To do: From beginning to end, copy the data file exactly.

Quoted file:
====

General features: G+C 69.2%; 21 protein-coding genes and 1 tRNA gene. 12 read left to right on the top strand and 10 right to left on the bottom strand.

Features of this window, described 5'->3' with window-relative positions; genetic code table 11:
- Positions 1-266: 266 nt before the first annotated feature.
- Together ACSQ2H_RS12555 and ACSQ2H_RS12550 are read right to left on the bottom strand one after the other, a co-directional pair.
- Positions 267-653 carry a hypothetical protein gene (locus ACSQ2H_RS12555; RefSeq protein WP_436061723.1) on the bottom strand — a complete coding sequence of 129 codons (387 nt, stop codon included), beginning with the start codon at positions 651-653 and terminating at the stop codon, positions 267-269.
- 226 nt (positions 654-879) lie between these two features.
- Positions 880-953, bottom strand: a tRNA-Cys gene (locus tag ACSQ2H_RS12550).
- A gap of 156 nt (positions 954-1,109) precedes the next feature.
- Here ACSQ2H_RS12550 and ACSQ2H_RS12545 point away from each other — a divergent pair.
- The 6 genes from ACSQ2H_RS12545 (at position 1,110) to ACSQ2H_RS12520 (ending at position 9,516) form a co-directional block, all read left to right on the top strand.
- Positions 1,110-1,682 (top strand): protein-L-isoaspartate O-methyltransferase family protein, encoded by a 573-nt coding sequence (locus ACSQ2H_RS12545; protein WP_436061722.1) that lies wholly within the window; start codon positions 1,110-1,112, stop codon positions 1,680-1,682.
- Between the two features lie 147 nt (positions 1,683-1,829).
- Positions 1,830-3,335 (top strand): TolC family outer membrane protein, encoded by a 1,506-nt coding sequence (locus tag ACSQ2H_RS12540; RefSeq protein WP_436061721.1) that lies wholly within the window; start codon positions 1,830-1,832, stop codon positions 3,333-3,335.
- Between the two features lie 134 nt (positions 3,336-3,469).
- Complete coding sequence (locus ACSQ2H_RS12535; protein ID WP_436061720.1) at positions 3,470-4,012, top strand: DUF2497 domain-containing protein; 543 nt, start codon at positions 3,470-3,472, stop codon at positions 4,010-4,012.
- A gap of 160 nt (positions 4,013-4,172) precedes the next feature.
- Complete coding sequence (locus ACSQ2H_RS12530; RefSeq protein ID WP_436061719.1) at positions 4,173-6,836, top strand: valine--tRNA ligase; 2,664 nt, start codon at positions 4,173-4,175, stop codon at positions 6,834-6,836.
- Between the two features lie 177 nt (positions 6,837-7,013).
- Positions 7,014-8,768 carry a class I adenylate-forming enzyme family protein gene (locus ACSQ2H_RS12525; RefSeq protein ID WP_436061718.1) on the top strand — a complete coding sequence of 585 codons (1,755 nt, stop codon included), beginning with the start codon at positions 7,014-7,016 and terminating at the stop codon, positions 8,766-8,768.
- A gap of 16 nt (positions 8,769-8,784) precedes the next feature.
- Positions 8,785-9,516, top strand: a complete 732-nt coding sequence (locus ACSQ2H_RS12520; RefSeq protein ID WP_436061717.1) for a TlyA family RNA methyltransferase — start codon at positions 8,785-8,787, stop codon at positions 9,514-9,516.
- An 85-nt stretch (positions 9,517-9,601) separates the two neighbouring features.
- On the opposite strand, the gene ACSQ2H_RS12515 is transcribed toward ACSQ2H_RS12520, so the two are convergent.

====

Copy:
General features: G+C 69.2%; 21 protein-coding genes and 1 tRNA gene. 12 read left to right on the top strand and 10 right to left on the bottom strand.

Features of this window, described 5'->3' with window-relative positions; genetic code table 11:
- Positions 1-266: 266 nt before the first annotated feature.
- Together ACSQ2H_RS12555 and ACSQ2H_RS12550 are read right to left on the bottom strand one after the other, a co-directional pair.
- Positions 267-653 carry a hypothetical protein gene (locus ACSQ2H_RS12555; RefSeq protein WP_436061723.1) on the bottom strand — a complete coding sequence of 129 codons (387 nt, stop codon included), beginning with the start codon at positions 651-653 and terminating at the stop codon, positions 267-269.
- 226 nt (positions 654-879) lie between these two features.
- Positions 880-953, bottom strand: a tRNA-Cys gene (locus tag ACSQ2H_RS12550).
- A gap of 156 nt (positions 954-1,109) precedes the next feature.
- Here ACSQ2H_RS12550 and ACSQ2H_RS12545 point away from each other — a divergent pair.
- The 6 genes from ACSQ2H_RS12545 (at position 1,110) to ACSQ2H_RS12520 (ending at position 9,516) form a co-directional block, all read left to right on the top strand.
- Positions 1,110-1,682 (top strand): protein-L-isoaspartate O-methyltransferase family protein, encoded by a 573-nt coding sequence (locus ACSQ2H_RS12545; protein WP_436061722.1) that lies wholly within the window; start codon positions 1,110-1,112, stop codon positions 1,680-1,682.
- Between the two features lie 147 nt (positions 1,683-1,829).
- Positions 1,830-3,335 (top strand): TolC family outer membrane protein, encoded by a 1,506-nt coding sequence (locus tag ACSQ2H_RS12540; RefSeq protein WP_436061721.1) that lies wholly within the window; start codon positions 1,830-1,832, stop codon positions 3,333-3,335.
- Between the two features lie 134 nt (positions 3,336-3,469).
- Complete coding sequence (locus ACSQ2H_RS12535; protein ID WP_436061720.1) at positions 3,470-4,012, top strand: DUF2497 domain-containing protein; 543 nt, start codon at positions 3,470-3,472, stop codon at positions 4,010-4,012.
- A gap of 160 nt (positions 4,013-4,172) precedes the next feature.
- Complete coding sequence (locus ACSQ2H_RS12530; RefSeq protein ID WP_436061719.1) at positions 4,173-6,836, top strand: valine--tRNA ligase; 2,664 nt, start codon at positions 4,173-4,175, stop codon at positions 6,834-6,836.
- Between the two features lie 177 nt (positions 6,837-7,013).
- Positions 7,014-8,768 carry a class I adenylate-forming enzyme family protein gene (locus ACSQ2H_RS12525; RefSeq protein ID WP_436061718.1) on the top strand — a complete coding sequence of 585 codons (1,755 nt, stop codon included), beginning with the start codon at positions 7,014-7,016 and terminating at the stop codon, positions 8,766-8,768.
- A gap of 16 nt (positions 8,769-8,784) precedes the next feature.
- Positions 8,785-9,516, top strand: a complete 732-nt coding sequence (locus ACSQ2H_RS12520; RefSeq protein ID WP_436061717.1) for a TlyA family RNA methyltransferase — start codon at positions 8,785-8,787, stop codon at positions 9,514-9,516.
- An 85-nt stretch (positions 9,517-9,601) separates the two neighbouring features.
- On the opposite strand, the gene ACSQ2H_RS12515 is transcribed toward ACSQ2H_RS12520, so the two are convergent.